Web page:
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A Summary of the U.S.- Iran Relationship

Tomorrow Obama administration’s essay at diplomacy with Iran will take place.  While some are applauding this move as a new era in the Iran- U.S. relationship, the Wall Street Journal is reminding people that this is not the first time the United States has reached across to negotiate with Iran.  In his Op-ed, We’ve Been Talking to Iran for 30 Years, Michael Ledeen provides examples of rapprochement from the Carter, Reagan, Clinton and Bush administration that were repudiated by the Iranian government.  Though Ledeen fails to point out that in each case the U.S. administration also undermined their efforts with actions that made it easy for Iranian government to vilify the United States.

Ledeen points out that the Carter administration, after the fall of Shah, attempted to establish good relations with the revolutionary regime.  But he ignores the fact that it was Carter’s decision to overlook Shah’s human rights record and then after the revolution to allow the Shah to enter the United States that led to beginning of the rancorous relationship between the two countries.  Considering that the last government that tried to establish democracy in Iran was removed by the Shah with the help of the C.I.A operatives, it makes sense that the Iranian government would be uneasy with any American contact with the Shah (Stephen Kinzer has an excellent book on this subject).  Yet Carter ignored these concerns and laid seeds for a relationship that has been marked with distrust.

Ledeen then uses the Iran-Contra scandal as an example to show that the Reagan administration also made efforts to negotiate with Iran.  He points out that the United States tried to placate the Iranians by selling weapons and providing military intelligence about Iraqi forces.  But once again he fails to tell the whole story.  The United States sold weapons to Iraq during that time period too and conveniently looked the other way when Iraq used chemical weapons against Iran.  No one condemned Iraq’s belligerent actions at that time.  Peter Galbraith points out the American support for the Iraq in The true Iraq appeasers:

The Reagan administration offered Hussein financial credits that eventually made Iraq the third-largest recipient of US assistance. It normalized diplomatic relations and, most significantly, began providing Iraq with battlefield intelligence. Iraq used this information to target Iranian troops with chemical weapons. And when Iraq turned its chemical weapons on the Kurds in 1988, killing 5,000 in the town of Halabja, the Reagan administration sought to obscure responsibility by falsely suggesting Iran was also responsible.

The scars from the Iran-Iraq war have made an indelible impression on Iranian psyche.

Ledeen is right in saying that both Clinton and Bush administration took steps to improve Iran-U.S. relationship. Clinton administration lifted sanctions, hosted cultural events, unfroze Iranian bank accounts, and publicly apologized to Iran for helping overthrow Prime Minister Mohammed Mossadegh’s government in August 1953.  In 2006, the Bush administration, at the urging of British Foreign Minister Jack Straw, negotiated extensively with Ali Larijani, then-secretary of Iran’s National Security Council.  The agreement failed when Mr. Larijani and his delegation never arrived to New York to announce the suspension of Iranian nuclear enrichment in exchange for  lifting of sanctions.

But it is unfair to say that this rapprochement was one sided.  After the 2003 war against Afghanistan, US negotiators worked closely with Iranian counterparts to form a new Afghan government.  In 2003, Iran also offered a proposal trying to ease strained relations between the two rivals:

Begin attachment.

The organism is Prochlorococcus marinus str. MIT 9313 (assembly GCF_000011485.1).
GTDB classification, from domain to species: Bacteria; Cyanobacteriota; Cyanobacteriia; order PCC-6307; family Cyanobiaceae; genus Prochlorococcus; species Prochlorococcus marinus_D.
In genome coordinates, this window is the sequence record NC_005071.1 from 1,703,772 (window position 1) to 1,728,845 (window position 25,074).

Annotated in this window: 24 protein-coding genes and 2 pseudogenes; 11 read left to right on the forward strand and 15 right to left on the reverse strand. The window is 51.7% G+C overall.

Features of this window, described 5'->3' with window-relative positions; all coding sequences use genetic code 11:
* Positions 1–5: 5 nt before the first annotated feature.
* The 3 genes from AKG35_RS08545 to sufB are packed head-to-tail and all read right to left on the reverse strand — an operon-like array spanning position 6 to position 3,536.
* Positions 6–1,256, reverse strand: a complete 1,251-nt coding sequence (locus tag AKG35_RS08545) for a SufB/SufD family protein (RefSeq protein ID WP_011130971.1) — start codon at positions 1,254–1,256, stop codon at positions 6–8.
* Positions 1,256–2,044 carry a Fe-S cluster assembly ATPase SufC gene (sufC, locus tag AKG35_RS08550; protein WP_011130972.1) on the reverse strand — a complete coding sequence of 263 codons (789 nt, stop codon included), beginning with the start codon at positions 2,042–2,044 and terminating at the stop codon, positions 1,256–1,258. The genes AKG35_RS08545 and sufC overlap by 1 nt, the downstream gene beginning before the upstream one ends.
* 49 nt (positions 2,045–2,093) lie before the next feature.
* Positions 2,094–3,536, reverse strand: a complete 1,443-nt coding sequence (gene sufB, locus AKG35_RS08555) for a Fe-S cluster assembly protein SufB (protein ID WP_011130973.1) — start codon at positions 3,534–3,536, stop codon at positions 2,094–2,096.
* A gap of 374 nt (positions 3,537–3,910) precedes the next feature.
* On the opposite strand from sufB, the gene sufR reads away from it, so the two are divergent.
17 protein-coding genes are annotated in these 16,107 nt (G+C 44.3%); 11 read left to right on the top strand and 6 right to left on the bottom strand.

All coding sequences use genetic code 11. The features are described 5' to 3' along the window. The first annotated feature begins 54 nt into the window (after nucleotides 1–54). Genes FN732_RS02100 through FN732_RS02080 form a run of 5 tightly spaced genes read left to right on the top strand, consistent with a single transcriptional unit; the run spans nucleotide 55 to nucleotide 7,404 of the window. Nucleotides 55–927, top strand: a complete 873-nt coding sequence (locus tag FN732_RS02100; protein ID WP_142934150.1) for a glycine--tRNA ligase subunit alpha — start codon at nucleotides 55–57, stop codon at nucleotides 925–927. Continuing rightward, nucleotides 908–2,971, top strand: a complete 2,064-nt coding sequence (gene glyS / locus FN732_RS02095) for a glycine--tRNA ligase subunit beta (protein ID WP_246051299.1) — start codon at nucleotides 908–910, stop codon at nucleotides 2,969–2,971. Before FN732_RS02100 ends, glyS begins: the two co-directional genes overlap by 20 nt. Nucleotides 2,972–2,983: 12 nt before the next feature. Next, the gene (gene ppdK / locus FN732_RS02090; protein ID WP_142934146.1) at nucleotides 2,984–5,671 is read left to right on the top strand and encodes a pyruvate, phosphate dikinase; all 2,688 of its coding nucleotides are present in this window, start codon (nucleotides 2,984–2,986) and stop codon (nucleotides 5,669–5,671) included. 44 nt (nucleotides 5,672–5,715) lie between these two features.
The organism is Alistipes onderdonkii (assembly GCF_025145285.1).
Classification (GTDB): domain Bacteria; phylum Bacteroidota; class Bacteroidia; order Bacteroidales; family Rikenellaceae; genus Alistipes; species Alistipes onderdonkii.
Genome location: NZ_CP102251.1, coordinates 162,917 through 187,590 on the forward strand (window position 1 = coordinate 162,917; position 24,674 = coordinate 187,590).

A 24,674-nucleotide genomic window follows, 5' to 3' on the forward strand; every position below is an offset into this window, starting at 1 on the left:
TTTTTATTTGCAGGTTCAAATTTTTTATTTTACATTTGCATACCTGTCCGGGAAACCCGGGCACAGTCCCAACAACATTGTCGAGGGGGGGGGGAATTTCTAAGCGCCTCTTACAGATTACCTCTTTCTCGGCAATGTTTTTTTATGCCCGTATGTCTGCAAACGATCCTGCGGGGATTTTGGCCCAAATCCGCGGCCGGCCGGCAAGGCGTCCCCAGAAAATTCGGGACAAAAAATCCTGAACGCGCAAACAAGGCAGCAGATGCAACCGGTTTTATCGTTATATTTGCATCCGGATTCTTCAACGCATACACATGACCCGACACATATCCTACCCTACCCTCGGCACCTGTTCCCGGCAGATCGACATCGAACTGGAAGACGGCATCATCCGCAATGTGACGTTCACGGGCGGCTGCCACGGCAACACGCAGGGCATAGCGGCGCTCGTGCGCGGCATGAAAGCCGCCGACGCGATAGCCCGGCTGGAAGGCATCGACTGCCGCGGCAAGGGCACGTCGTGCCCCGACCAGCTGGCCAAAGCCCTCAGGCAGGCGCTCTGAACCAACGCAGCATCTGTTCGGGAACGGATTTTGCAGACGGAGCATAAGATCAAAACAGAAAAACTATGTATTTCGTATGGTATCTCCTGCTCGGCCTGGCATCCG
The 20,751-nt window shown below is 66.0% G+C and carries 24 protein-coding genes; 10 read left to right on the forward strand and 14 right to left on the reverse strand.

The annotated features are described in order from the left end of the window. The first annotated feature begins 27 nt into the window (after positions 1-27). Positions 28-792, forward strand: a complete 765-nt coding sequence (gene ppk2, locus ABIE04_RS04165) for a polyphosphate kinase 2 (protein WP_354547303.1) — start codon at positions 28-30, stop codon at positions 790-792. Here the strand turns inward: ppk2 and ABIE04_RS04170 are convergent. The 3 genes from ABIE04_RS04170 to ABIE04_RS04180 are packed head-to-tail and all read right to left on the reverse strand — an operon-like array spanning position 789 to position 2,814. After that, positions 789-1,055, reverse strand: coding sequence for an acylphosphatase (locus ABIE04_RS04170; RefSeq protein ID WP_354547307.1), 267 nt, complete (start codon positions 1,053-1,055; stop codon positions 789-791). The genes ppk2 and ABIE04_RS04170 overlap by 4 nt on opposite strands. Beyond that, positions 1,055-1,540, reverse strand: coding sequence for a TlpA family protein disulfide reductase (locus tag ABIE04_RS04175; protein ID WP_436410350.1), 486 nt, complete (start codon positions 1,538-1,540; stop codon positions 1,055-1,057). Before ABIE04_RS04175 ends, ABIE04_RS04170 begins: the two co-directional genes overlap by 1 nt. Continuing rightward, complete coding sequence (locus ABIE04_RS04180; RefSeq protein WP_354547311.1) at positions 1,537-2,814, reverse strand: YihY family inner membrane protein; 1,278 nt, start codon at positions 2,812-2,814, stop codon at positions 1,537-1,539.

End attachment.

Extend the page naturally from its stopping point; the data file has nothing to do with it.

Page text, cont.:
Iran put several different issues on the table including an offer, within the framework of the negotiations, to disarm Hezbollah and turn it into a mere political organization. Secondly, the offer included an end of all support for Islamic jihad and Hamas, and provisions that Iran would encourage the Palestinians to go a political route, rather than military route, in their dealings with Israel. The U.S. rejected the offer (Source: U.S.-Iran Relations).

Additionally, the Bush administration did not help improve relationship between the two countries by calling Iran “axis of evil”.

This is not to say that Iran has not made any mistakes in the US-Iran relationship.  The hostage crisis, the surreptitious nuclear program, support of Hezbollah and Hamas, and the egregious human rights abuses are all things worth condemning.  Iran has also missed many opportunities in helping improve its relationship with the United States.  This article is not meant to take any blame away from the Iranian government, but to point out that both sides are at fault.  Ledeen’s article vilified Iran unnecessarily.  To blame only Iran for the failure of a working relationship between Iran and the United States is unfair.  Both sides made mistakes, but hopefully tomorrow’s talk will usher a new era in Iran-U.S. relationship.  Though it is hard to say how effective these talks will be with the U.S lawmakers already readying tough new sanctions against Iran and the discovery of a new clandestine nuclear facility in Iran.



Sahar Zubairy

Sahar Zubairy recently graduated from the Lyndon B. Johnson School of Public Affairs at the University of Texas- Austin with Masters in Global Policy Studies. She graduated from Texas A&M University with Phi Beta Kappa honors in May 2006 with a Bachelor of Arts degree in Economics. In Summer 2008, she was the Southwest Asia/Gulf Intern at the Henry L. Stimson Center, where she researched Iran and the Persian Gulf. She was also a member of a research team that helped develop a website investigating the possible effects of closure of the Strait of Hormuz in the Persian Gulf by Iran.